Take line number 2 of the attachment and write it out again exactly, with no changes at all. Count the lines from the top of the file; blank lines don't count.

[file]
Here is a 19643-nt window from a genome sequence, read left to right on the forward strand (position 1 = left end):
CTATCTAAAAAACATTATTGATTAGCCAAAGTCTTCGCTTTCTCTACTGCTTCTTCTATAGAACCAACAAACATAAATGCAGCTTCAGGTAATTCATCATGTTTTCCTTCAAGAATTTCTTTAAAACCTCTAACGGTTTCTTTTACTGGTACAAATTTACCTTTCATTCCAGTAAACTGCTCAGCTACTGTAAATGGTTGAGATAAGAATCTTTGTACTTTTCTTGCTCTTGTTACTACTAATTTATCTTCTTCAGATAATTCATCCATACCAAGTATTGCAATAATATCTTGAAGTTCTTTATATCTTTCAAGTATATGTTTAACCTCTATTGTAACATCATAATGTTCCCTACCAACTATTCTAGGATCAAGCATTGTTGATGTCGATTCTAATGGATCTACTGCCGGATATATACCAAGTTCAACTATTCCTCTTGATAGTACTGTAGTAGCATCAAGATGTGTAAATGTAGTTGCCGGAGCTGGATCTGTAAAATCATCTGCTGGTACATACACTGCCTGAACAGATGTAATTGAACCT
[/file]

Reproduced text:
CTATCTAAAAAACATTATTGATTAGCCAAAGTCTTCGCTTTCTCTACTGCTTCTTCTATAGAACCAACAAACATAAATGCAGCTTCAGGTAATTCATCATGTTTTCCTTCAAGAATTTCTTTAAAACCTCTAACGGTTTCTTTTACTGGTACAAATTTACCTTTCATTCCAGTAAACTGCTCAGCTACTGTAAATGGTTGAGATAAGAATCTTTGTACTTTTCTTGCTCTTGTTACTACTAATTTATCTTCTTCAGATAATTCATCCATACCAAGTATTGCAATAATATCTTGAAGTTCTTTATATCTTTCAAGTATATGTTTAACCTCTATTGTAACATCATAATGTTCCCTACCAACTATTCTAGGATCAAGCATTGTTGATGTCGATTCTAATGGATCTACTGCCGGATATATACCAAGTTCAACTATTCCTCTTGATAGTACTGTAGTAGCATCAAGATGTGTAAATGTAGTTGCCGGAGCTGGATCTGTAAAATCATCTGCTGGTACATACACTGCCTGAACAGATGTAATTGAACCT